How to Battle Entropy and Friction in Your Business As You Plan for the Future

Carrie Webber, Owner, The Jameson Group

Your Path of Sustainability and Growth for 2021

My husband Jess and I are owners of two businesses, one of which is The Jameson Group—a company we have been a part of for 20 years and have owned for eight. I spent a great deal of time at the end of 2020 thinking about our work and the continuous challenge of sustaining an established business plan and mapping out a path for forward growth and vision.

Twenty-twenty was a juggernaut of a year for businesses. The year challenged us, forced agility and adaptation, and left us looking ahead in a way that was introspective and well outside of the box of what was historically considered comfortable. What do we all, as business owners, need to address, adapt, refine, and change to recalibrate and continue forth on a path of sustainability and growth for 2021?

It just so happens that Jess wrote his thoughts on this before 2020 hit. He had just completed some work with a client on vision planning and adapting her business plan in order to continue on a forward moving path. When it comes down to it, businesses can be considered through the lens of science. In this case, through the second law of thermodynamics. Are you actively adapting to battle the entropy and friction that comes from this scientific law? Here are Jess’s thoughts on where we, as leaders, would be best served in planning for the rest of 2021.

Embrace change to fulfill your purpose.

We had the opportunity to work with a great client the other day and see a light bulb turn on. We were discussing and working on the business plan at this meeting. We were discussing a lot of changes in the industry and how they were going to address some of them in the practice. It was then she began talking about how hard she works to implement change in the practice. She was a young doctor, early forties, and had worked as an associate in this practice before taking it over as her own a few years ago. The team was a good team and they all got along, they loved the doctor and the purpose and vision of the practice. But none of them could implement change for very long. They had spent a lot of time and money on training, dental meetings, advisors of various kinds to try to update systems, process, etc. to no avail. Worst of all they were starting to not fulfill their purpose and getting off track with their vision.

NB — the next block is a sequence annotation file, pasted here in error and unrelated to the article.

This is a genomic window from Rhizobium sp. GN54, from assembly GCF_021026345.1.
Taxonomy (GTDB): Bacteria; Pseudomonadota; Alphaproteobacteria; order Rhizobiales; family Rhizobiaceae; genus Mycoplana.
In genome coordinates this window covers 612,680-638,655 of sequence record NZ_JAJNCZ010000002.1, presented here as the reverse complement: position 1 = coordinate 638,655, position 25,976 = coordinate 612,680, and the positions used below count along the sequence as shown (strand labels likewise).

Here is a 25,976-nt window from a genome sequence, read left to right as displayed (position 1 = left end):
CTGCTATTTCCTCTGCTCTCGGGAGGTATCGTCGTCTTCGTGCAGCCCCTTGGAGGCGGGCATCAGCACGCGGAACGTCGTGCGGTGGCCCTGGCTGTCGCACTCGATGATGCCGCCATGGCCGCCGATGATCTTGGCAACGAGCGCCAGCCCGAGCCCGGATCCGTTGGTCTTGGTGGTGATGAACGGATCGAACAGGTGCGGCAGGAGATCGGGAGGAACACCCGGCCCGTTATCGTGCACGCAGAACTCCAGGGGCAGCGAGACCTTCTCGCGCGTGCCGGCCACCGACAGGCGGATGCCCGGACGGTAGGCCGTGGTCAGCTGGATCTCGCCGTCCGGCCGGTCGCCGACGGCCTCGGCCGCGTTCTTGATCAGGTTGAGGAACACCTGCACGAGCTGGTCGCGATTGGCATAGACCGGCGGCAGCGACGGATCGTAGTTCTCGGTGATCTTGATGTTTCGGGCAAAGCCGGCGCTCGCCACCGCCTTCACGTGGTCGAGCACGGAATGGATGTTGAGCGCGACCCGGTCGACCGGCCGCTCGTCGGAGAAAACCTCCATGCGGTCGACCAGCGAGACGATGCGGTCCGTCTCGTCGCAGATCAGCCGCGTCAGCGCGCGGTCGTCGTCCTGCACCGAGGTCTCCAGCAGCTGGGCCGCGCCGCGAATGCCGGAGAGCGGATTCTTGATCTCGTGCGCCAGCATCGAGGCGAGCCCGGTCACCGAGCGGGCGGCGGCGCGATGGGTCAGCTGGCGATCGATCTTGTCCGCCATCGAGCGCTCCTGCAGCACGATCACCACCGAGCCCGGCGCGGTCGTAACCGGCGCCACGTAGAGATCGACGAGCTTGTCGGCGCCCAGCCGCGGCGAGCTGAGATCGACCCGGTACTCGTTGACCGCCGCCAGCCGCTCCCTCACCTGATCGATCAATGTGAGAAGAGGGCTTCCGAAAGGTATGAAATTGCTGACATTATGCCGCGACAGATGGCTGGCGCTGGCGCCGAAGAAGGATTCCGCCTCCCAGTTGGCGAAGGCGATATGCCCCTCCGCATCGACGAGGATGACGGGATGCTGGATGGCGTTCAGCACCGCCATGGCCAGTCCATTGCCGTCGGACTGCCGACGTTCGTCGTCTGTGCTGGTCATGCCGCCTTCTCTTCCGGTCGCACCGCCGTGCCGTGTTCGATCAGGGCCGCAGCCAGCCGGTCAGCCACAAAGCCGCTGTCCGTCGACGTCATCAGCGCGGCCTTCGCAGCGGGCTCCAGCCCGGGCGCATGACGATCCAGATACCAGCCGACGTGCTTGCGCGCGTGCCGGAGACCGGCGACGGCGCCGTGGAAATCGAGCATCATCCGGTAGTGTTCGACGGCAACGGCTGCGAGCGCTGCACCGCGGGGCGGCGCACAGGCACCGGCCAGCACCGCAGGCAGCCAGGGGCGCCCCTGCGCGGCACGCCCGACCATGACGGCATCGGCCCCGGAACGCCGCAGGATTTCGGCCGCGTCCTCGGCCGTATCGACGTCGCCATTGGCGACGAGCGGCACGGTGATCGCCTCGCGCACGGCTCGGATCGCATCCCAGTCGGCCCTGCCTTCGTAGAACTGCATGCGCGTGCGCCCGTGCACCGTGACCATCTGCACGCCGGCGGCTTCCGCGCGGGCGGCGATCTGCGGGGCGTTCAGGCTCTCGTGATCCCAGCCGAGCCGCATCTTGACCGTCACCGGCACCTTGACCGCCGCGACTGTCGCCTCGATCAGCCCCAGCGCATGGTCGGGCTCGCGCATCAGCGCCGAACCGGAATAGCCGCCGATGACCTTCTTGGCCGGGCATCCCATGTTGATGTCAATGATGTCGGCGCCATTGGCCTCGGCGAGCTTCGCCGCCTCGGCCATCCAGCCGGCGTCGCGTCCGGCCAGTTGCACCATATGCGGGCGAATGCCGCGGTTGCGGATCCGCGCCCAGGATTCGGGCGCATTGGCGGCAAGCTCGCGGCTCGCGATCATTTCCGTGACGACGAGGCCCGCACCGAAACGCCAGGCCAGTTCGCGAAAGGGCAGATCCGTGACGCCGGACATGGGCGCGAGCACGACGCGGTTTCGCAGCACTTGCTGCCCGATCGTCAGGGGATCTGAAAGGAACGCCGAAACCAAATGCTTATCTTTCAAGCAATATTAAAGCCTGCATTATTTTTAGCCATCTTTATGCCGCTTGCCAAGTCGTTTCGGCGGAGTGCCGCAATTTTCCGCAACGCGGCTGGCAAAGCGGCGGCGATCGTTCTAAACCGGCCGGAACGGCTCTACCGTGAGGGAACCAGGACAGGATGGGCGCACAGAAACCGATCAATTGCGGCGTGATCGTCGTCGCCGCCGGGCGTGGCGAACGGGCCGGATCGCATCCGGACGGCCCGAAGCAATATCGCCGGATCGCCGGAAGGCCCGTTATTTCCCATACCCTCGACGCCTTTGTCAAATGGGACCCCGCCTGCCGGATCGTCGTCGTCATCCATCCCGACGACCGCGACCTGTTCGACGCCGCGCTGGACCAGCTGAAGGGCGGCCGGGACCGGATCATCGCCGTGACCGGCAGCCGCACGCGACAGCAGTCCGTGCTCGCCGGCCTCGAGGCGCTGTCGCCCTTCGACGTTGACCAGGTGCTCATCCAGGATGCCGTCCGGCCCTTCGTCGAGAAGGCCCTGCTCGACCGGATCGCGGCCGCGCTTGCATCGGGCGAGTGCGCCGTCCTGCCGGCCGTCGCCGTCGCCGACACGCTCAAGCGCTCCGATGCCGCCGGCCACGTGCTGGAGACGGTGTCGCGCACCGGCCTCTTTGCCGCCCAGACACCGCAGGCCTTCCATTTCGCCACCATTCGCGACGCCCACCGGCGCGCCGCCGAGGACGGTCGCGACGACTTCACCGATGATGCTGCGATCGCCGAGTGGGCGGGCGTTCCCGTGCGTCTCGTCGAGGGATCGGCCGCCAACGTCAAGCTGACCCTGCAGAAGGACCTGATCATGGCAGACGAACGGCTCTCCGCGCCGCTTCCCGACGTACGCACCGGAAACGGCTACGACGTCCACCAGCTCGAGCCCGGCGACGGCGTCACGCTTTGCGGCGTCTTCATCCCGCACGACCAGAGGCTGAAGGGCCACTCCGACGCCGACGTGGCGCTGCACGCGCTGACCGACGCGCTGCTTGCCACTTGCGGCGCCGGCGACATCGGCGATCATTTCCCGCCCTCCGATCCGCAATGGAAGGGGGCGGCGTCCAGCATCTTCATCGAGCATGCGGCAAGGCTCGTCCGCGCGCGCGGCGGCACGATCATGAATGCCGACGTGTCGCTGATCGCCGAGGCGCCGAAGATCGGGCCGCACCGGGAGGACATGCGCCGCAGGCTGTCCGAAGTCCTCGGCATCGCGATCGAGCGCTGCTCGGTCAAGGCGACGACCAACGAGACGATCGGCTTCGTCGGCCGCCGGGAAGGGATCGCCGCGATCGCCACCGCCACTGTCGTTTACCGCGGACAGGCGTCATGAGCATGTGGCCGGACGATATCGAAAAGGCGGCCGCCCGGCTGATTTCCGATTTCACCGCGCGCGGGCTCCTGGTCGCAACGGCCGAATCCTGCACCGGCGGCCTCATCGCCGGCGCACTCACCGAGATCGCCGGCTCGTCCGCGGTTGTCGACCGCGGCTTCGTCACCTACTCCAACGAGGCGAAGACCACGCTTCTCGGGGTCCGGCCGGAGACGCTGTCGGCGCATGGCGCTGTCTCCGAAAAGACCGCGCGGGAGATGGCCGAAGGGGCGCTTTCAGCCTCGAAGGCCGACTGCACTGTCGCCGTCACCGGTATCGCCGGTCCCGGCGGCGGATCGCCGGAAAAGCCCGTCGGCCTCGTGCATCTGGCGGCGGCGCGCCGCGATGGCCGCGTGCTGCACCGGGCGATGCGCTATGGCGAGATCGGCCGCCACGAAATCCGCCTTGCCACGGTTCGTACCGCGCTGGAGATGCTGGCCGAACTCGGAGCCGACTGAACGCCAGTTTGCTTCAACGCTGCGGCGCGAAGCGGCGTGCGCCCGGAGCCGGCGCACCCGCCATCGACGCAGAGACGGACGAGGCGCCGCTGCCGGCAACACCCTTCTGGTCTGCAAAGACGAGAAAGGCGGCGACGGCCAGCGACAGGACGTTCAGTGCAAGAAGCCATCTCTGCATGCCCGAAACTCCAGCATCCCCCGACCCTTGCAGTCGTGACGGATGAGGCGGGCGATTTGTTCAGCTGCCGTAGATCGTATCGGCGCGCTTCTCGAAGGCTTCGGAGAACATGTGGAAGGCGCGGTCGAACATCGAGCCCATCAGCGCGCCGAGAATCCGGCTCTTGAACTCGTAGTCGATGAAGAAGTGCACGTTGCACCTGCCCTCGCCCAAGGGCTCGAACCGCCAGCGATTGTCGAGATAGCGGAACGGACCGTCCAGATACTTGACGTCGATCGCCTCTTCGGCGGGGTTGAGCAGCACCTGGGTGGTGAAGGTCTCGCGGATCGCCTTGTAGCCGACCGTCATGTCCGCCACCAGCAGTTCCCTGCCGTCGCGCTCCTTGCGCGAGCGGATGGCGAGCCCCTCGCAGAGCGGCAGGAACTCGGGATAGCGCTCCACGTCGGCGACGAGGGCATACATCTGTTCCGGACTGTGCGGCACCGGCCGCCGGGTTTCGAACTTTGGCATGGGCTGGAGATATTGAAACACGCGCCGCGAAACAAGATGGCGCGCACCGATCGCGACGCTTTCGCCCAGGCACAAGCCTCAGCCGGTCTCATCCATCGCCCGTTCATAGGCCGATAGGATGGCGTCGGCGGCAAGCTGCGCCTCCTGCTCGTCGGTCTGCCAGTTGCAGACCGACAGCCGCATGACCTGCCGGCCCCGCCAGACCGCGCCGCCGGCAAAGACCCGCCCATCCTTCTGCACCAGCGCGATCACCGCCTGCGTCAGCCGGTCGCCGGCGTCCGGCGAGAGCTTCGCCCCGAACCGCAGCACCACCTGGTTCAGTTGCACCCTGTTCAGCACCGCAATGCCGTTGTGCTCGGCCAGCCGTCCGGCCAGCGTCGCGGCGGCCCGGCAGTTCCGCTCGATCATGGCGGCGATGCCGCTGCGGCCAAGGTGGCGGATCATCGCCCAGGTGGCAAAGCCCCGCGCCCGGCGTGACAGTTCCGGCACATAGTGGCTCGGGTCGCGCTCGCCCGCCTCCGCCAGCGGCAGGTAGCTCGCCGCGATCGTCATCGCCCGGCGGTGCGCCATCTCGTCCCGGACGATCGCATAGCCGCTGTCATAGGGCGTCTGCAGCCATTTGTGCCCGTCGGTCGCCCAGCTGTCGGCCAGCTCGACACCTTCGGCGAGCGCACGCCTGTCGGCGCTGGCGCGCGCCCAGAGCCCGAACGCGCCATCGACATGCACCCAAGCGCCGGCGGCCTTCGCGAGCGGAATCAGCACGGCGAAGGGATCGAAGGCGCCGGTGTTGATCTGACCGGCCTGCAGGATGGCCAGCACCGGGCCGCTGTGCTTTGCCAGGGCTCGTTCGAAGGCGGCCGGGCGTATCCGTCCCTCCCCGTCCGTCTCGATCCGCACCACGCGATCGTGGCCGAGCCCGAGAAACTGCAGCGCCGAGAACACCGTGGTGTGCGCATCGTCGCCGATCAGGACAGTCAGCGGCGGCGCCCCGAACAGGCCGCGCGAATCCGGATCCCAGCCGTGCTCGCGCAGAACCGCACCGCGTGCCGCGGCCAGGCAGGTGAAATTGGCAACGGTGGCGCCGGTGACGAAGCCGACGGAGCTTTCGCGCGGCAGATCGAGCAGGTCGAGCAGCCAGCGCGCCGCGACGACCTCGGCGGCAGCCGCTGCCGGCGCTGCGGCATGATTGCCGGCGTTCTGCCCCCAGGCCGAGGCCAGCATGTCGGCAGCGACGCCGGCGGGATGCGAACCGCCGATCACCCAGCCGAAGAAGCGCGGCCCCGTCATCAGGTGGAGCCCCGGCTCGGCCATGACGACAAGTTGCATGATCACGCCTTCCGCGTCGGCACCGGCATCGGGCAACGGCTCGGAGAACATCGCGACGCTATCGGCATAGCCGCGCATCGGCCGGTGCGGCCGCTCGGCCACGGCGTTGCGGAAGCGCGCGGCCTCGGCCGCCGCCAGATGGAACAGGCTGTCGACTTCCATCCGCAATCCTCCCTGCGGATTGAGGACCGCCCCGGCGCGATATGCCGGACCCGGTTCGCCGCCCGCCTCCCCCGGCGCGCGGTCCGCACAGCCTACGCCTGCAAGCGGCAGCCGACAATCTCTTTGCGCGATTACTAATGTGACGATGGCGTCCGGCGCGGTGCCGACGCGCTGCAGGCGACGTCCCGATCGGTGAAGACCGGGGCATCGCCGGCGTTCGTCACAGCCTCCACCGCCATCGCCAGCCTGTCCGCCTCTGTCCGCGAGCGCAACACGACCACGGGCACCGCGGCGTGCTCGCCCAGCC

It was then I was reminded of a podcast I had heard from a gentleman named Andy Stanley and one of the points he made. It goes like this: Marry your purpose (your why and why you do what you do, no matter what you do), be schoolkid infatuated with your vision (your where, what the business looks like in x amount of time). Hold hands with your process and systems (how you work to fulfill the vision and purpose).